RACINE— At a Sunday evening vigil for Gene Smith, the man stabbed to death last week, it wasn’t just family members mourning him, but also coworkers.
The Racine Interfaith Coalition vigil, which drew nearly 100 people — with more continuing to arrive even after it had ended — was held in the 3800 block of North Bay Drive, in front of the duplex where Smith, 35, was killed Thursday.
Severely injured in the attack was Smith’s girlfriend, Joy Reid, who was taken by Flight for Life to Froedtert Hospital in Wauwatosa and was last reported to be in critical but stable condition.
Being held in the Racine County Jail on a $1 million cash bond is Lapiate P. Boone, with whom Reid has two children. Boone faces multiple felony charges, including first-degree intentional homicide, which carries a sentence of life in prison if convicted.
As RIC members, Women’s Resource Center representatives and other gathered for the 6 p.m. vigil, RIC co-president Tammy Hayward noted that Thursday’s fatal attack was the third domestic violence death in about the past three weeks. Smith reportedly died as he was trying to protect Reid from Boone’s knife attack at Boone’s home, where Reid was helping her children, ages 12 and 16, pack some things.
During Sunday’s vigil, after remarks and a prayer by the Rev. Don Francis of North Point United Methodist Church and the singing of hymns, attendees were invited to speak. Smith’s father, Gene Smith Jr., said: “If you know my son, I’m sure you know that he was a most outstanding young man.”
“Let that be known that we lost a great shepherd, father, worker, son, grandson,” Smith said, and he thanked the group for their “concern and kind words.”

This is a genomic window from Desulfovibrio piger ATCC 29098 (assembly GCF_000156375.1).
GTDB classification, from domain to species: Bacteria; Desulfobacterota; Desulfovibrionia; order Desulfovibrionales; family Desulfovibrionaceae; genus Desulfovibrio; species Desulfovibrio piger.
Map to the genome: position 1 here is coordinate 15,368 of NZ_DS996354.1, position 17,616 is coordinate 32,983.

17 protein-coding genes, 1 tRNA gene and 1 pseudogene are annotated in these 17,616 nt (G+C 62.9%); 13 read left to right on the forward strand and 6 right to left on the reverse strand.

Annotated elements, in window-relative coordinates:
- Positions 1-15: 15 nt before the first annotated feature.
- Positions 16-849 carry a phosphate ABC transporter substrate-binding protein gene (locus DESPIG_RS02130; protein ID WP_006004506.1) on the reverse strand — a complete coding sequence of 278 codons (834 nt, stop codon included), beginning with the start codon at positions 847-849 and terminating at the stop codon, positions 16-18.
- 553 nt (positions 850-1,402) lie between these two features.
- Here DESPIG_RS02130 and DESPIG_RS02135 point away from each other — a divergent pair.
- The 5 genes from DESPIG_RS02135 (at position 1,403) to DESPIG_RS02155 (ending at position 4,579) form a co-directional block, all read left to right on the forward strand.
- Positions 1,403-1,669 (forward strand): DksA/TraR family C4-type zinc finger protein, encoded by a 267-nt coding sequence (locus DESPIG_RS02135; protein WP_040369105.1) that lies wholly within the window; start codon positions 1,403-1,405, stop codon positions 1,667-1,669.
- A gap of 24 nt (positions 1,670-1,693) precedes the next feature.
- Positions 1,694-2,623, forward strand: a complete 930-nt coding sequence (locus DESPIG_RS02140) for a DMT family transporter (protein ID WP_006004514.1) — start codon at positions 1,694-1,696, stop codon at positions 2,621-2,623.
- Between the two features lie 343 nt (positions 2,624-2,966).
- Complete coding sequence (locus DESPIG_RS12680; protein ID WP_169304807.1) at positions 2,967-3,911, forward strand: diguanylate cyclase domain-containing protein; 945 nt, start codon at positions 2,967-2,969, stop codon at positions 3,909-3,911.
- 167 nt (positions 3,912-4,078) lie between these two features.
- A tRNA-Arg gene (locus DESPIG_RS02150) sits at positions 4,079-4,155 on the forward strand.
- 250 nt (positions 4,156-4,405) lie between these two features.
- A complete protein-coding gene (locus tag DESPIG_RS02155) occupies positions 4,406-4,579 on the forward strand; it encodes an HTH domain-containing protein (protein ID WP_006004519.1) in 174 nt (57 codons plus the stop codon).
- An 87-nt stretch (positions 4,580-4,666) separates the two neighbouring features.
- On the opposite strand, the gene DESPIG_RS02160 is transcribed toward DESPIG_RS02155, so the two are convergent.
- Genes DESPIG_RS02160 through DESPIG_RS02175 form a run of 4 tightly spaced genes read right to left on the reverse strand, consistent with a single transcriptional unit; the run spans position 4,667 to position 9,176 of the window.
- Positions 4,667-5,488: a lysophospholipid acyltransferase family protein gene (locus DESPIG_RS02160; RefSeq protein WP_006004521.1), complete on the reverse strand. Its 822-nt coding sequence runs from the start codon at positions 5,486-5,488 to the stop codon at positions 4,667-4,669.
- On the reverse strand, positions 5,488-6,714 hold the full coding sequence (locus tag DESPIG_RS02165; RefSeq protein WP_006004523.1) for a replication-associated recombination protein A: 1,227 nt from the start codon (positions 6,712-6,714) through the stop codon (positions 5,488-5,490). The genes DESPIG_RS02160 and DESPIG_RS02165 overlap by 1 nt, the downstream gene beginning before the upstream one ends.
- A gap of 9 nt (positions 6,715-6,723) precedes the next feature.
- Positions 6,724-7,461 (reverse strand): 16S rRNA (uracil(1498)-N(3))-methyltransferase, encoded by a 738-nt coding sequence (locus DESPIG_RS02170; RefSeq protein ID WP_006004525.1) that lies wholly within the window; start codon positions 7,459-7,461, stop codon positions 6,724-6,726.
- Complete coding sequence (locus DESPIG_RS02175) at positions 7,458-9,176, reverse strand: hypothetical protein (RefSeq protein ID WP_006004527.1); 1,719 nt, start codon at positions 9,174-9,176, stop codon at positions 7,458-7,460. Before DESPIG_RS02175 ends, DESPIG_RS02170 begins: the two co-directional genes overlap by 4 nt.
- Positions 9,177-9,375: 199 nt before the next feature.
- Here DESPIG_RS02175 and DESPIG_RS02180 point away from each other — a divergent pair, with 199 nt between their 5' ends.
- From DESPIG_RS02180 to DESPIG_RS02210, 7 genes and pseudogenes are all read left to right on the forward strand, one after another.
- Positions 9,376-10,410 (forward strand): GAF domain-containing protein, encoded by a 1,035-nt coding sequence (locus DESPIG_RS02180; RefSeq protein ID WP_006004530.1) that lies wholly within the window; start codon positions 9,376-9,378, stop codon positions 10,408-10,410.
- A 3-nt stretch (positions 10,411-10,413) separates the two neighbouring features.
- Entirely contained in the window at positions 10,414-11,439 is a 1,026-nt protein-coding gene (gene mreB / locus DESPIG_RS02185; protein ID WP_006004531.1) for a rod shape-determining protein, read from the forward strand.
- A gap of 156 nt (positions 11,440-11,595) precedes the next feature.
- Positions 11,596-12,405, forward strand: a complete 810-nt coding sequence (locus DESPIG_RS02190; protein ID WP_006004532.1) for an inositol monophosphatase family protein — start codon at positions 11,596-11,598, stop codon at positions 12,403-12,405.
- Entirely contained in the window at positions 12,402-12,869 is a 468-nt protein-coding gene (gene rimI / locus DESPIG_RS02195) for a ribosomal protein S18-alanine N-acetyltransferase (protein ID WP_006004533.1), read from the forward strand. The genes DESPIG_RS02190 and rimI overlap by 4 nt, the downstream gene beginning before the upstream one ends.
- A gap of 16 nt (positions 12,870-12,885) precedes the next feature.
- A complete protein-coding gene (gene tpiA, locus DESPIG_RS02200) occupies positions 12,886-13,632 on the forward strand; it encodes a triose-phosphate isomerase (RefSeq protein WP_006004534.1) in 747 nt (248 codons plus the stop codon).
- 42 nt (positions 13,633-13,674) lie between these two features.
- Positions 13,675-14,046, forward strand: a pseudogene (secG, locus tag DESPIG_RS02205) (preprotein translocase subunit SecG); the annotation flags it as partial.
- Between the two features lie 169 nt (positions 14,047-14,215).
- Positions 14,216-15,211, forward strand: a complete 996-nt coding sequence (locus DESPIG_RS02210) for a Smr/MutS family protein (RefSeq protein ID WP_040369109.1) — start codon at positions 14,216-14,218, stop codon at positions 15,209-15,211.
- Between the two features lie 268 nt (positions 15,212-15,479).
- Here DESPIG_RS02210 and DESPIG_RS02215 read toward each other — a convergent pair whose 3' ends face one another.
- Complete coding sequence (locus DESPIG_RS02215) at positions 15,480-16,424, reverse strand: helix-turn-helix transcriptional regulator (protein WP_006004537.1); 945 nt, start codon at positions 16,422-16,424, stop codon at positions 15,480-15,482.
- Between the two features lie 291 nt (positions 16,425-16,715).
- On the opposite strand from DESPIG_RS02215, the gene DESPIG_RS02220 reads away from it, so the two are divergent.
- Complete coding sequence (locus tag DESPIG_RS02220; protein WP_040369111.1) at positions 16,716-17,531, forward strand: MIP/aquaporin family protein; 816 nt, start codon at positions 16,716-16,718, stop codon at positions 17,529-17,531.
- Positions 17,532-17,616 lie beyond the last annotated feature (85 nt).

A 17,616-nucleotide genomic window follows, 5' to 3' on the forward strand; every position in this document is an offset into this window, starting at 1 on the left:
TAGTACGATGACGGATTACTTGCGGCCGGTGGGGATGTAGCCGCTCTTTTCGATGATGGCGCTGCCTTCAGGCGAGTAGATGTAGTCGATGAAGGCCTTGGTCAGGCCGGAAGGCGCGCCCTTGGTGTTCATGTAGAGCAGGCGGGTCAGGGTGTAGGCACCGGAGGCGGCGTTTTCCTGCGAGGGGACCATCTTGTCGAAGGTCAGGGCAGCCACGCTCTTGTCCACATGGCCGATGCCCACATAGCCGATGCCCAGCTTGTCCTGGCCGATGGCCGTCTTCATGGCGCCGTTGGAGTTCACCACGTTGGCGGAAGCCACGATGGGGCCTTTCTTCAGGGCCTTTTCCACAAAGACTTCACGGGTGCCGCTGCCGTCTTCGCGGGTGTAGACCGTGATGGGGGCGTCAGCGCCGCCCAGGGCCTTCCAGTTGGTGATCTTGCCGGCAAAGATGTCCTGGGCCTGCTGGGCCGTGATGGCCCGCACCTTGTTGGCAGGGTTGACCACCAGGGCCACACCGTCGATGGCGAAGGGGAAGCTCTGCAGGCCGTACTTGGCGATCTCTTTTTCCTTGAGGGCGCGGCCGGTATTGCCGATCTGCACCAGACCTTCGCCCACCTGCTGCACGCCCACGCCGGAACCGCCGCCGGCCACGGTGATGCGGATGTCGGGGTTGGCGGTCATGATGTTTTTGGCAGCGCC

Later, Smith added: “I’m sorry for all of us; we lost a prince.”
“Your son was a hero; he was trying to protect an innocent,” Hayward said, “so we know he’s in the arms of the Lord.”
‘Great boss, great friend’
“Both (Reid and Smith) were wonderful,” said Christy Owens, who had worked for Smith at Froedtert Kenosha Hospital. “Gene was a good boss; he’s very kind. They both were very kind people.”
Last they’d heard, she added, Reid was doing better. (Reid’s condition was unavailable from the hospital Sunday.)
Susie Spence, who worked for Smith at Froedtert Kenosha, said of him: “Great boss, great friend, and he will be truly missed.”
“I’m just blessed to have known him for the short three years that I’ve known him.”
After Spence composed herself, she talked about the rivalry that she, a Cubs fan from Chicago, had with Smith, a Cardinals fan who came to this area from St. Louis about a dozen years ago.
“We went at it like the baseball team would,” Spence said. “So, I’m going to miss that. ‘Cause I know come Monday, me and him is supposed to be arguing over the games for this weekend.” (The Cubs and Cardinals concluded a weekend series on Sunday.)
‘Touched my life’
Jeff Zematis had been Smith’s boss at Froedtert Kenosha until recently, when Smith earned a promotion.
“I’m here as a friend today — I’m not here as his boss,” Zematis said. “I’m here as a friend to a man who touched my life in a short period of time.”
Zematis described the last conversation the two men had as Smith was poised to take another position within the organization.
“We were actually discussing the joys and heartaches of our employees that are here today, and the smiles that they give us and the laughs that they give us each day,” Zematis said.
“And in the same context of all this discussion, he was telling me about his mother, who taught him the lessons of friendship … he was a great man with charisma that will forever touch people’s lives.
“In the short period of time that I’ve known him, I couldn’t respect anybody more.”